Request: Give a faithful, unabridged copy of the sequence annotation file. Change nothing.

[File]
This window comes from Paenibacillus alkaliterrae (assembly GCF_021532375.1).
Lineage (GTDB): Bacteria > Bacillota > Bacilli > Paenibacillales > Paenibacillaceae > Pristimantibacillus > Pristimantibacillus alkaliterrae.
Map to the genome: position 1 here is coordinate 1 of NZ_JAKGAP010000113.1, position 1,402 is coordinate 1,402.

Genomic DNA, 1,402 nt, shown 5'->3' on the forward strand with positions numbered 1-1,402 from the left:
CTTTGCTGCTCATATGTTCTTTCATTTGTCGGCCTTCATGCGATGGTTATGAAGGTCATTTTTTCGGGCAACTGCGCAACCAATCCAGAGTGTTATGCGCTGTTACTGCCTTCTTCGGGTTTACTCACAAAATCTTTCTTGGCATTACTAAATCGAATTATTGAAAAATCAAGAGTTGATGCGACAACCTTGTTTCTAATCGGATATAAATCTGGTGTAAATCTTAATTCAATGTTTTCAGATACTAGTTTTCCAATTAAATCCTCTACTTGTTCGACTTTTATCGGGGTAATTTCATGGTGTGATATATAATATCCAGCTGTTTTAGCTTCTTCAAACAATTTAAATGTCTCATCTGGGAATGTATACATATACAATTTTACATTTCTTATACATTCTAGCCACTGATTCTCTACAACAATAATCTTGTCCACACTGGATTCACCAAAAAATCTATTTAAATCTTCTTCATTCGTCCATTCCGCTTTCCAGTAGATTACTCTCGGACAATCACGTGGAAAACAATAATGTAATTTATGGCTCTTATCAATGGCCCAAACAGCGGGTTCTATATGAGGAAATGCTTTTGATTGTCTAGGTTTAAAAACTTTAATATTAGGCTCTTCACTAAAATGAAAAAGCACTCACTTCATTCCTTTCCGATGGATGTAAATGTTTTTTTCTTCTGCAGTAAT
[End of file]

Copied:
This window comes from Paenibacillus alkaliterrae (assembly GCF_021532375.1).
Lineage (GTDB): Bacteria > Bacillota > Bacilli > Paenibacillales > Paenibacillaceae > Pristimantibacillus > Pristimantibacillus alkaliterrae.
Map to the genome: position 1 here is coordinate 1 of NZ_JAKGAP010000113.1, position 1,402 is coordinate 1,402.

Genomic DNA, 1,402 nt, shown 5'->3' on the forward strand with positions numbered 1-1,402 from the left:
CTTTGCTGCTCATATGTTCTTTCATTTGTCGGCCTTCATGCGATGGTTATGAAGGTCATTTTTTCGGGCAACTGCGCAACCAATCCAGAGTGTTATGCGCTGTTACTGCCTTCTTCGGGTTTACTCACAAAATCTTTCTTGGCATTACTAAATCGAATTATTGAAAAATCAAGAGTTGATGCGACAACCTTGTTTCTAATCGGATATAAATCTGGTGTAAATCTTAATTCAATGTTTTCAGATACTAGTTTTCCAATTAAATCCTCTACTTGTTCGACTTTTATCGGGGTAATTTCATGGTGTGATATATAATATCCAGCTGTTTTAGCTTCTTCAAACAATTTAAATGTCTCATCTGGGAATGTATACATATACAATTTTACATTTCTTATACATTCTAGCCACTGATTCTCTACAACAATAATCTTGTCCACACTGGATTCACCAAAAAATCTATTTAAATCTTCTTCATTCGTCCATTCCGCTTTCCAGTAGATTACTCTCGGACAATCACGTGGAAAACAATAATGTAATTTATGGCTCTTATCAATGGCCCAAACAGCGGGTTCTATATGAGGAAATGCTTTTGATTGTCTAGGTTTAAAAACTTTAATATTAGGCTCTTCACTAAAATGAAAAAGCACTCACTTCATTCCTTTCCGATGGATGTAAATGTTTTTTTCTTCTGCAGTAAT